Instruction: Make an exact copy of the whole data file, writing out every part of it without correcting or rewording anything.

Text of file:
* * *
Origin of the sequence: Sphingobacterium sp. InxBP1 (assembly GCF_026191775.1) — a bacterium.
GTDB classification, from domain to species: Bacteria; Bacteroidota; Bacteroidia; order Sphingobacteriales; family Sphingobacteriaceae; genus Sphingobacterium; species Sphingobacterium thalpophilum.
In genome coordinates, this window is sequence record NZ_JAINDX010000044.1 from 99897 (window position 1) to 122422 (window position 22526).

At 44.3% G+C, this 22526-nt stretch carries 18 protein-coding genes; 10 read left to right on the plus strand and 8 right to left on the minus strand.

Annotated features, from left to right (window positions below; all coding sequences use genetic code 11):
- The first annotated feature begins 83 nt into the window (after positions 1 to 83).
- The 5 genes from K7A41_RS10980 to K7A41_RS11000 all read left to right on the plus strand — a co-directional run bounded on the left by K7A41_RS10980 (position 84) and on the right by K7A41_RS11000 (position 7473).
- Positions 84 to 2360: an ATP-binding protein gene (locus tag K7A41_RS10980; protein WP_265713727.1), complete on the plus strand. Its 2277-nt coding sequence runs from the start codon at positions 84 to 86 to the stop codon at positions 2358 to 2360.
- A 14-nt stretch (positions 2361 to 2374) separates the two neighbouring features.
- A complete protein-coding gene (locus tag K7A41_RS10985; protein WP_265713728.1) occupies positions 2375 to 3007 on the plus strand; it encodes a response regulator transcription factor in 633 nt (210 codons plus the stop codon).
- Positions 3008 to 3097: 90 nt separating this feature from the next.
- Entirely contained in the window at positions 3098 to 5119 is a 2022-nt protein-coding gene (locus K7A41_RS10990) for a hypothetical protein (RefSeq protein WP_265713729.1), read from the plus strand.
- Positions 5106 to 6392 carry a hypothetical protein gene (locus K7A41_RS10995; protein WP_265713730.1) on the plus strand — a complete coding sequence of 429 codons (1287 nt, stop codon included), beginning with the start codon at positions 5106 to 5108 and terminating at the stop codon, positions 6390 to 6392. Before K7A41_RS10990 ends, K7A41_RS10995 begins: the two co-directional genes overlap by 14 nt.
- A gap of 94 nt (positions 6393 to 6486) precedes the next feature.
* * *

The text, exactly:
Origin of the sequence: Sphingobacterium sp. InxBP1 (assembly GCF_026191775.1) — a bacterium.
GTDB classification, from domain to species: Bacteria; Bacteroidota; Bacteroidia; order Sphingobacteriales; family Sphingobacteriaceae; genus Sphingobacterium; species Sphingobacterium thalpophilum.
In genome coordinates, this window is sequence record NZ_JAINDX010000044.1 from 99897 (window position 1) to 122422 (window position 22526).

At 44.3% G+C, this 22526-nt stretch carries 18 protein-coding genes; 10 read left to right on the plus strand and 8 right to left on the minus strand.

Annotated features, from left to right (window positions below; all coding sequences use genetic code 11):
- The first annotated feature begins 83 nt into the window (after positions 1 to 83).
- The 5 genes from K7A41_RS10980 to K7A41_RS11000 all read left to right on the plus strand — a co-directional run bounded on the left by K7A41_RS10980 (position 84) and on the right by K7A41_RS11000 (position 7473).
- Positions 84 to 2360: an ATP-binding protein gene (locus tag K7A41_RS10980; protein WP_265713727.1), complete on the plus strand. Its 2277-nt coding sequence runs from the start codon at positions 84 to 86 to the stop codon at positions 2358 to 2360.
- A 14-nt stretch (positions 2361 to 2374) separates the two neighbouring features.
- A complete protein-coding gene (locus tag K7A41_RS10985; protein WP_265713728.1) occupies positions 2375 to 3007 on the plus strand; it encodes a response regulator transcription factor in 633 nt (210 codons plus the stop codon).
- Positions 3008 to 3097: 90 nt separating this feature from the next.
- Entirely contained in the window at positions 3098 to 5119 is a 2022-nt protein-coding gene (locus K7A41_RS10990) for a hypothetical protein (RefSeq protein WP_265713729.1), read from the plus strand.
- Positions 5106 to 6392 carry a hypothetical protein gene (locus K7A41_RS10995; protein WP_265713730.1) on the plus strand — a complete coding sequence of 429 codons (1287 nt, stop codon included), beginning with the start codon at positions 5106 to 5108 and terminating at the stop codon, positions 6390 to 6392. Before K7A41_RS10990 ends, K7A41_RS10995 begins: the two co-directional genes overlap by 14 nt.
- A gap of 94 nt (positions 6393 to 6486) precedes the next feature.